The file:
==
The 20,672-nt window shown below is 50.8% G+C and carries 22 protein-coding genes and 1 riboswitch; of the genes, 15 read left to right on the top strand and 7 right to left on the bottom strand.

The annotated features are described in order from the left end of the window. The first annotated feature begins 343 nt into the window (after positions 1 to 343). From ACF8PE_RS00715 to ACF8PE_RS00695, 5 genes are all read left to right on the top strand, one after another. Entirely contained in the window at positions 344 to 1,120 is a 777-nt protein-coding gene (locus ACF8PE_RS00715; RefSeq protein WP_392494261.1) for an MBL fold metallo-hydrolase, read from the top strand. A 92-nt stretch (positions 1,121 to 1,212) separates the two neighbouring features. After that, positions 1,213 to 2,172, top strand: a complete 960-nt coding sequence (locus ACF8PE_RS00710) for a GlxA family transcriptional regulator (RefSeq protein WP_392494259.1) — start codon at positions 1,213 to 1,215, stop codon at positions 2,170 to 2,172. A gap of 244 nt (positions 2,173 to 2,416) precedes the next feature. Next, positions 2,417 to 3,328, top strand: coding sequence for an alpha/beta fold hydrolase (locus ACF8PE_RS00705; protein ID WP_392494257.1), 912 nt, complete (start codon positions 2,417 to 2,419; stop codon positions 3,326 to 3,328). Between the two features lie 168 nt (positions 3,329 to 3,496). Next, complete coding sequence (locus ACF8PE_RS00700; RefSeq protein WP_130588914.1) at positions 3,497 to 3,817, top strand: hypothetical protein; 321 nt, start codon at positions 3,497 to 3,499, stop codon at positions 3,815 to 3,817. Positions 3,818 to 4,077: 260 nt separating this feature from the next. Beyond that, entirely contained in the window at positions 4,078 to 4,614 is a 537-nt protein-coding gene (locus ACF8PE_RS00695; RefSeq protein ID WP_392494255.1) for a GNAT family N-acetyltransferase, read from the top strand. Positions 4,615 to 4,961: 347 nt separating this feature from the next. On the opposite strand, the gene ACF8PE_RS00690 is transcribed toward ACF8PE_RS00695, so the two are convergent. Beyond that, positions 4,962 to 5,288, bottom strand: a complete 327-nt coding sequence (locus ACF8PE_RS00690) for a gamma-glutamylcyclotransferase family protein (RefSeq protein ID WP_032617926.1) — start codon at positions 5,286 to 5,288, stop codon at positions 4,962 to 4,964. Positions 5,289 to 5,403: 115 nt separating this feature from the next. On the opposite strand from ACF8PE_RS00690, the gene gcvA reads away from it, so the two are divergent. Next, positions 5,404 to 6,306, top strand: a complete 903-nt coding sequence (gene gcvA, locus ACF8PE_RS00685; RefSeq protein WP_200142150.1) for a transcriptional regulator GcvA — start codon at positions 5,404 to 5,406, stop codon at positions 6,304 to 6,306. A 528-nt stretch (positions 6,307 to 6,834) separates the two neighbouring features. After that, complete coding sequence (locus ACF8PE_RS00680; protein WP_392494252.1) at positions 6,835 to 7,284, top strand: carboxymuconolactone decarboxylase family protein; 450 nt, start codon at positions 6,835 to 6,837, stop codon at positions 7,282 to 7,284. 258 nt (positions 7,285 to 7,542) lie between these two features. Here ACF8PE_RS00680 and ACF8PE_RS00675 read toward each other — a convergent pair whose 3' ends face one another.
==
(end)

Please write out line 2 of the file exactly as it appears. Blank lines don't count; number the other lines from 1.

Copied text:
The annotated features are described in order from the left end of the window. The first annotated feature begins 343 nt into the window (after positions 1 to 343). From ACF8PE_RS00715 to ACF8PE_RS00695, 5 genes are all read left to right on the top strand, one after another. Entirely contained in the window at positions 344 to 1,120 is a 777-nt protein-coding gene (locus ACF8PE_RS00715; RefSeq protein WP_392494261.1) for an MBL fold metallo-hydrolase, read from the top strand. A 92-nt stretch (positions 1,121 to 1,212) separates the two neighbouring features. After that, positions 1,213 to 2,172, top strand: a complete 960-nt coding sequence (locus ACF8PE_RS00710) for a GlxA family transcriptional regulator (RefSeq protein WP_392494259.1) — start codon at positions 1,213 to 1,215, stop codon at positions 2,170 to 2,172. A gap of 244 nt (positions 2,173 to 2,416) precedes the next feature. Next, positions 2,417 to 3,328, top strand: coding sequence for an alpha/beta fold hydrolase (locus ACF8PE_RS00705; protein ID WP_392494257.1), 912 nt, complete (start codon positions 2,417 to 2,419; stop codon positions 3,326 to 3,328). Between the two features lie 168 nt (positions 3,329 to 3,496). Next, complete coding sequence (locus ACF8PE_RS00700; RefSeq protein WP_130588914.1) at positions 3,497 to 3,817, top strand: hypothetical protein; 321 nt, start codon at positions 3,497 to 3,499, stop codon at positions 3,815 to 3,817. Positions 3,818 to 4,077: 260 nt separating this feature from the next. Beyond that, entirely contained in the window at positions 4,078 to 4,614 is a 537-nt protein-coding gene (locus ACF8PE_RS00695; RefSeq protein ID WP_392494255.1) for a GNAT family N-acetyltransferase, read from the top strand. Positions 4,615 to 4,961: 347 nt separating this feature from the next. On the opposite strand, the gene ACF8PE_RS00690 is transcribed toward ACF8PE_RS00695, so the two are convergent. Beyond that, positions 4,962 to 5,288, bottom strand: a complete 327-nt coding sequence (locus ACF8PE_RS00690) for a gamma-glutamylcyclotransferase family protein (RefSeq protein ID WP_032617926.1) — start codon at positions 5,286 to 5,288, stop codon at positions 4,962 to 4,964. Positions 5,289 to 5,403: 115 nt separating this feature from the next. On the opposite strand from ACF8PE_RS00690, the gene gcvA reads away from it, so the two are divergent. Next, positions 5,404 to 6,306, top strand: a complete 903-nt coding sequence (gene gcvA, locus ACF8PE_RS00685; RefSeq protein WP_200142150.1) for a transcriptional regulator GcvA — start codon at positions 5,404 to 5,406, stop codon at positions 6,304 to 6,306. A 528-nt stretch (positions 6,307 to 6,834) separates the two neighbouring features. After that, complete coding sequence (locus ACF8PE_RS00680; protein WP_392494252.1) at positions 6,835 to 7,284, top strand: carboxymuconolactone decarboxylase family protein; 450 nt, start codon at positions 6,835 to 6,837, stop codon at positions 7,282 to 7,284. 258 nt (positions 7,285 to 7,542) lie between these two features. Here ACF8PE_RS00680 and ACF8PE_RS00675 read toward each other — a convergent pair whose 3' ends face one another.